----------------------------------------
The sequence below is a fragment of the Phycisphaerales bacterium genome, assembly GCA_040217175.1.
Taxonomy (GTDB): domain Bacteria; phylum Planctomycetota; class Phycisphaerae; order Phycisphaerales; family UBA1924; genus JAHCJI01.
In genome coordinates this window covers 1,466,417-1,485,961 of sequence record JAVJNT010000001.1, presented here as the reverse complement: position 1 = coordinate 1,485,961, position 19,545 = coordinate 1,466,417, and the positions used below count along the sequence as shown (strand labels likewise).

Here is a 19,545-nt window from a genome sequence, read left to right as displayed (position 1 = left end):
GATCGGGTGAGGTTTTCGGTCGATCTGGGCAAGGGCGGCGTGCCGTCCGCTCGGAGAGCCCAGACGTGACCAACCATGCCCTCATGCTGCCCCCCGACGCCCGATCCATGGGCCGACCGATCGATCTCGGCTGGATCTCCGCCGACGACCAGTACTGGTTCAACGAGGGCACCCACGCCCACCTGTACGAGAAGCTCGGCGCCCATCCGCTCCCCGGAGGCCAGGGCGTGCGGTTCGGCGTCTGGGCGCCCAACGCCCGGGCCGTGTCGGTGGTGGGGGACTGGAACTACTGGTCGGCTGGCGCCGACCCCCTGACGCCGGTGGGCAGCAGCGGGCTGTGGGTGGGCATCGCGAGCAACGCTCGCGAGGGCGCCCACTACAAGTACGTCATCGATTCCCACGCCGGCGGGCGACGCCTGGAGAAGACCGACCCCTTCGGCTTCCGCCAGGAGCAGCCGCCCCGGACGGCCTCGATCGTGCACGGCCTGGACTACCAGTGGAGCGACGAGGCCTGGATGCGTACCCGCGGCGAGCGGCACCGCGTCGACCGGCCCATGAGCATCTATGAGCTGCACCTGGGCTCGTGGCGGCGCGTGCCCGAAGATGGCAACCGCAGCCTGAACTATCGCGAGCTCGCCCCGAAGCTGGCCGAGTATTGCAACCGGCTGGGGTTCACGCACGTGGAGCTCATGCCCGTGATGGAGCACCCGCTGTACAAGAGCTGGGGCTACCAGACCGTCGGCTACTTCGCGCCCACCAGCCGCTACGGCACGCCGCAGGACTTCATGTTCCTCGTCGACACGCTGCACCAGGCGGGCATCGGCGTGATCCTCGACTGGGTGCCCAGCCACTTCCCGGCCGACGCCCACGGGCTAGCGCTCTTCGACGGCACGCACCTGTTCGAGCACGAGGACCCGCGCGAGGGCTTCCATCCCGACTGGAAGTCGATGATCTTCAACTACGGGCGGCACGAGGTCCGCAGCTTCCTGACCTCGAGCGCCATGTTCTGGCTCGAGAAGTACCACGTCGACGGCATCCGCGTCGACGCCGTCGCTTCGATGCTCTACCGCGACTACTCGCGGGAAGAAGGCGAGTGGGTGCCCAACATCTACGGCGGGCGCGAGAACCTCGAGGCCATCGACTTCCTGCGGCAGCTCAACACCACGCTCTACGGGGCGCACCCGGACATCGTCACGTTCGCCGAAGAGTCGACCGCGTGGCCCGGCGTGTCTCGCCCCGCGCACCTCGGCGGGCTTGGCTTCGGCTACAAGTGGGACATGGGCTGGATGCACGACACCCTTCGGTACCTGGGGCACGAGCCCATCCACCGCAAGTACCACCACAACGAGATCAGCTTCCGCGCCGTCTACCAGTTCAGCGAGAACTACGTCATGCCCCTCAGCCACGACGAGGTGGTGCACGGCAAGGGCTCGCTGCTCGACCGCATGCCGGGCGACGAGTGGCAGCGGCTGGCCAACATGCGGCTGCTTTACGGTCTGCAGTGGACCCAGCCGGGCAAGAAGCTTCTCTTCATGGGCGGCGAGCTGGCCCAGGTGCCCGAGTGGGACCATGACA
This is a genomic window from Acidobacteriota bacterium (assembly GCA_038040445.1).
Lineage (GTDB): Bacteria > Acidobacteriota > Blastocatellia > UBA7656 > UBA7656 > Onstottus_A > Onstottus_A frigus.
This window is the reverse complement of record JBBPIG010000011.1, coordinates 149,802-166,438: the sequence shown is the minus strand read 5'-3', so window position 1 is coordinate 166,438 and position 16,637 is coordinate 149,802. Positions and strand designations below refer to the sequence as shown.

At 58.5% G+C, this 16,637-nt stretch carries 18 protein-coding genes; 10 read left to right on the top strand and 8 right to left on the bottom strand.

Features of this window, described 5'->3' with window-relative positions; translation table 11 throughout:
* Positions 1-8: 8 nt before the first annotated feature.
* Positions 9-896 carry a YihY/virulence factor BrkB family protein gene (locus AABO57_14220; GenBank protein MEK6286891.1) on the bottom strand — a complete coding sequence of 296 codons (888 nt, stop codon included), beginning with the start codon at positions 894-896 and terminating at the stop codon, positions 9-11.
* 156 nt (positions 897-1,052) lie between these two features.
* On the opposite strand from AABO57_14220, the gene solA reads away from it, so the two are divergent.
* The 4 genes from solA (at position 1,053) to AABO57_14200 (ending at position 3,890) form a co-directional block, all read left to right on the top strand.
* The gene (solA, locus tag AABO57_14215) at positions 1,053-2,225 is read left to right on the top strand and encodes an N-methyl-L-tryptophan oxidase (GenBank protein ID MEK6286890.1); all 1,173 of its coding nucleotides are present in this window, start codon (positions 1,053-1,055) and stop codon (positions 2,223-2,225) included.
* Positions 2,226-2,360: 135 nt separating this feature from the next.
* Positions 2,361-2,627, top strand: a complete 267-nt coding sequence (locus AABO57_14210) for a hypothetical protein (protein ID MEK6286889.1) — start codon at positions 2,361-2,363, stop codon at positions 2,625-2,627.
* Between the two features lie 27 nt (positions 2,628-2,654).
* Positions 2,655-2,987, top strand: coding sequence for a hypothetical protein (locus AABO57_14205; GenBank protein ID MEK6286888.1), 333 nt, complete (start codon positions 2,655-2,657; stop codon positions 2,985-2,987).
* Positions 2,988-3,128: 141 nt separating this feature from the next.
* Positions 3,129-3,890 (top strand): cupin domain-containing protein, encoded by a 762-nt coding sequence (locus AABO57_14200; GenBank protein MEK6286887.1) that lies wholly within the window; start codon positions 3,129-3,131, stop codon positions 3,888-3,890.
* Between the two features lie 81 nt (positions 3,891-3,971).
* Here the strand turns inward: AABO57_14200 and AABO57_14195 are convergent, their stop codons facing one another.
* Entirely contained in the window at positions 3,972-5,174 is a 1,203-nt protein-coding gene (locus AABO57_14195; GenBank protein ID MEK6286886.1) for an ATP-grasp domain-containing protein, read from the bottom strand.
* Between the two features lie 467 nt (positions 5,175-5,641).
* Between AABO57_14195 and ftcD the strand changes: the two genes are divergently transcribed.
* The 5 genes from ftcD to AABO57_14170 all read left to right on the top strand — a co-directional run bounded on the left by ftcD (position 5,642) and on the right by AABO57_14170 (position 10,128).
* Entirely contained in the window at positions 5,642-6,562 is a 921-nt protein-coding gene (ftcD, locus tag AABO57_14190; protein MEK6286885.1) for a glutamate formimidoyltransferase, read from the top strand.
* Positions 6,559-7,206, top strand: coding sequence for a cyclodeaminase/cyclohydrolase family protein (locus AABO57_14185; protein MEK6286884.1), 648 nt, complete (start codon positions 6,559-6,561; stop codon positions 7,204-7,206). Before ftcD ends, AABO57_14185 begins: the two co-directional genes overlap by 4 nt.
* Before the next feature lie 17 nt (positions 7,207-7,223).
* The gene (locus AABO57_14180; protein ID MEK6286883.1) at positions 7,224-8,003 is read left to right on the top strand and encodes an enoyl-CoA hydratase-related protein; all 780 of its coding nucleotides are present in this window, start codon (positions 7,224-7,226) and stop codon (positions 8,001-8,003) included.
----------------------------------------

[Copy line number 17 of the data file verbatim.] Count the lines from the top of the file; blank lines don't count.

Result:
* Positions 2,226-2,360: 135 nt separating this feature from the next.